5. Is a group treasurer’s report unimportant AA business? How does the treasurer feel about it?

6. How important in my recovery is the feeling of self-respect, rather than the feeling of being always under obligation for charity received?

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** These questions were originally published in the AA Grapevine in conjunction with a series on the Twelve Traditions that began in November 1969 and ran through September 1971. While they were originally intended primarily for individual use, many AA groups have since used them as a basis for wider discussion.

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http://www.aa.org/1212/
http://www.aa.org/en_pdfs/smf-131_en.pdf
Reprinted with Permission AAWS
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Re: Tradition 7 & Check List

Postby PaigeB » Mon Sep 10, 2012 11:10 pm

Could I put a little more into the basket on behalf of the new guy who can’t afford it yet? How generous was I when tanked in a barroom?


I really have to point out that 1$ in 1940 was A LOT. Now you can't get a cup of coffee for 1$ !!!!!!!! Seriously, we should start putting in at least 2$ as yesterday's 1$ is now worth about .44 cents! And THAT is just self supporting for my one self... this checklist asks if I should give MORE to help carry the newcomer until they can be self supporting. Here is the 7th Tradition basket for e-aa http://www.e-aa.org/group_seventh.php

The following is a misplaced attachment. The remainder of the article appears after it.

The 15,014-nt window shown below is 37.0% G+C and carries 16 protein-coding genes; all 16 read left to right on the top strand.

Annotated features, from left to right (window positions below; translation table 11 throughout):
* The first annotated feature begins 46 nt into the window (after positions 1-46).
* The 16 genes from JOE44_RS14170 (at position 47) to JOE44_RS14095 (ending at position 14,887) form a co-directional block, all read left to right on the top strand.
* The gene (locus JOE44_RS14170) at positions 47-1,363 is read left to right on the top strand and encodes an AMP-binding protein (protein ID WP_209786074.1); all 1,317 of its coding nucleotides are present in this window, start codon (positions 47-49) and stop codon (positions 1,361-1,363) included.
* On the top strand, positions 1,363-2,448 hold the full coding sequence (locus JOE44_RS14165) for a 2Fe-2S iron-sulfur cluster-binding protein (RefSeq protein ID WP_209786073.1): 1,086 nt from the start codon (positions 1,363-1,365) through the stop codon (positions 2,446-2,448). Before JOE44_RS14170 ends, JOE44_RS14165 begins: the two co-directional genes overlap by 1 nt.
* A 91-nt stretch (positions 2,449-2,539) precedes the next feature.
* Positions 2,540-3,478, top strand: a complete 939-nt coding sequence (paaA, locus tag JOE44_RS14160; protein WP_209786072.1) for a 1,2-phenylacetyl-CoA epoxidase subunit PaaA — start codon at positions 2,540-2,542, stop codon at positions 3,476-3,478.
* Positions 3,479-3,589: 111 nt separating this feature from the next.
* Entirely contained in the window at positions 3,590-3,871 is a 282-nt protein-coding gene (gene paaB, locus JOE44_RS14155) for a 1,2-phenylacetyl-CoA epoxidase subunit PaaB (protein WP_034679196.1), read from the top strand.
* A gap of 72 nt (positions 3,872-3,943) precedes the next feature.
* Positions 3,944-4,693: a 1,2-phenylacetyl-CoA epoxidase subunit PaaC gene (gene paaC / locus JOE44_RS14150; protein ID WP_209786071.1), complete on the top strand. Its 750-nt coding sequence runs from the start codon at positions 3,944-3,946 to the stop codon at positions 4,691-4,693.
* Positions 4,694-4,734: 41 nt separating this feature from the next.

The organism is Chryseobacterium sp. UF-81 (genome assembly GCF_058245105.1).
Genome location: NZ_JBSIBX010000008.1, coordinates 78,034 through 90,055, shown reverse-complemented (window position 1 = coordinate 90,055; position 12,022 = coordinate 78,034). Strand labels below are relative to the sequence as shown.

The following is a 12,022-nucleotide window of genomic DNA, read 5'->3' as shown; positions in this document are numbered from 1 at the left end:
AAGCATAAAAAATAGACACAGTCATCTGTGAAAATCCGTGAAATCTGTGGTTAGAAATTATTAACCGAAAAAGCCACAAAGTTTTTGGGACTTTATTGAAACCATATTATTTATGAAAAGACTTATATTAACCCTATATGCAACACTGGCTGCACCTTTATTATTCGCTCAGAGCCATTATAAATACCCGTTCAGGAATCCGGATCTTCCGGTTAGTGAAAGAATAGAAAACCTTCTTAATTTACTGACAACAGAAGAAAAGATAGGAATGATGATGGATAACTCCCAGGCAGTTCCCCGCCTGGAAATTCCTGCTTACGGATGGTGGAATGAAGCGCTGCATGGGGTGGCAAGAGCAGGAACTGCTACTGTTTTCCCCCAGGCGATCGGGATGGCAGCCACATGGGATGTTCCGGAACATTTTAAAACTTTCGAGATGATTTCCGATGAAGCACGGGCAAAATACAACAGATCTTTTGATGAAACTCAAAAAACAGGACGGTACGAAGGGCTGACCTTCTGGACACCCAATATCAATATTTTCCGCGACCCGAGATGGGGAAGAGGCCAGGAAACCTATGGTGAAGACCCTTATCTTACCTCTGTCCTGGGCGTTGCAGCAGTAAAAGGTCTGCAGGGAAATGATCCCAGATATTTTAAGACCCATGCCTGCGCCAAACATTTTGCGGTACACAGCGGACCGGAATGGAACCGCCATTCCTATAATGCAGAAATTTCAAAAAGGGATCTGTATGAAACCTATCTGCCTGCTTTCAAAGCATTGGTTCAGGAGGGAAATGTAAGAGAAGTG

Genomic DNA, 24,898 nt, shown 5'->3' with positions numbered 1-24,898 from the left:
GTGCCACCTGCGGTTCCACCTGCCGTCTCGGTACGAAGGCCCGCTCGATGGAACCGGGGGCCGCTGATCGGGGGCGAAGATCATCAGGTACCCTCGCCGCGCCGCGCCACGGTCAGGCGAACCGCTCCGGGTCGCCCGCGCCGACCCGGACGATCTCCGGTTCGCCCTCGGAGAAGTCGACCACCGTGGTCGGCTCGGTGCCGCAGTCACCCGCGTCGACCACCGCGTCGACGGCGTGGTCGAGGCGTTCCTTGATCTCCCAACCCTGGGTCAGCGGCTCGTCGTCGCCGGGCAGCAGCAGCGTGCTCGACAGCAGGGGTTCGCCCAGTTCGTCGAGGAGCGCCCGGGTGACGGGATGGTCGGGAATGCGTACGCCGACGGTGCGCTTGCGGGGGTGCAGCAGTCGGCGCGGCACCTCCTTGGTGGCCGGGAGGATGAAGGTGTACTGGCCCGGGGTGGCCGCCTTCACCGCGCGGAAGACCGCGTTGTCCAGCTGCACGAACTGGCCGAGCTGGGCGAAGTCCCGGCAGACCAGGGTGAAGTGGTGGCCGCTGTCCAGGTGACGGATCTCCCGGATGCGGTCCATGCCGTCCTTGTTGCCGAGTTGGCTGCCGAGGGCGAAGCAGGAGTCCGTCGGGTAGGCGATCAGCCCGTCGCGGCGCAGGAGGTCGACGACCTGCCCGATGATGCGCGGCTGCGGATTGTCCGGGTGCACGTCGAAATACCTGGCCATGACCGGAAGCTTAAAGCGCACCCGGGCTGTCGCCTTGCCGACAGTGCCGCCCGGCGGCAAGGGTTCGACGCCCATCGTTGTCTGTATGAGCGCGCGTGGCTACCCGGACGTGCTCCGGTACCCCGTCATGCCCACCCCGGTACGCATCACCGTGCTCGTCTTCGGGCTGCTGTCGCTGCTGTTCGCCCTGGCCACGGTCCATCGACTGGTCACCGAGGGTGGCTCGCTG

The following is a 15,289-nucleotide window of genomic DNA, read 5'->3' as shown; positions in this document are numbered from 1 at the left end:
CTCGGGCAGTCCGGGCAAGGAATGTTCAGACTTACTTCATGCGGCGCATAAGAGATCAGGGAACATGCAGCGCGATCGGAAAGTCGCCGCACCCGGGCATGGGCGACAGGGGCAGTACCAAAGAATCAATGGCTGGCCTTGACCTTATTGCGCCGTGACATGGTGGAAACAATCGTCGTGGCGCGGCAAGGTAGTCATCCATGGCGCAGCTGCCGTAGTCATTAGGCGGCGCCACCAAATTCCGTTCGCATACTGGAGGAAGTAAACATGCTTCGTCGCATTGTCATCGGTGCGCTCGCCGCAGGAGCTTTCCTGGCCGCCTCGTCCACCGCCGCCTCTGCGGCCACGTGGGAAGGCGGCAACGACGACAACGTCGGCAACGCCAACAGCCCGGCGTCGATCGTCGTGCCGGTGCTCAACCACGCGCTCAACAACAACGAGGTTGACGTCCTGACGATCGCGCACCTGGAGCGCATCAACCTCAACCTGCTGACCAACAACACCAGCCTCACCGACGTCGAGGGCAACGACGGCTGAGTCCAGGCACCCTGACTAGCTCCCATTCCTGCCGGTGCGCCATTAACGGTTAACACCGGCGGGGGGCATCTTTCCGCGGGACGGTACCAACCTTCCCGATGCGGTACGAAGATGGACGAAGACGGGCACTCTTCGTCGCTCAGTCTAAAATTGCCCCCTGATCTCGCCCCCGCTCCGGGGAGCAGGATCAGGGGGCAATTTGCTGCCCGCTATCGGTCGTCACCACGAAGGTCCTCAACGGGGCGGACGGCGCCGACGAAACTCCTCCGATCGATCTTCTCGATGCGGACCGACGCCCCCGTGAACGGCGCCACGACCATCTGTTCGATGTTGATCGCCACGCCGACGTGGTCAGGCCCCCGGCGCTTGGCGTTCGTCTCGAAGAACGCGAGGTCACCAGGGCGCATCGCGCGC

But also more, The Grapevine is not self supporting and will likely be absorbed by GSO and not be a separate entity. Great a subscription for yourself and get one for a treatment center or a sponsee.

We need to set aside some money in our wills and/or make personal donations directly to our Districts, Areas and/or GSO.

New slogan? Give until it feels good! And pass it on.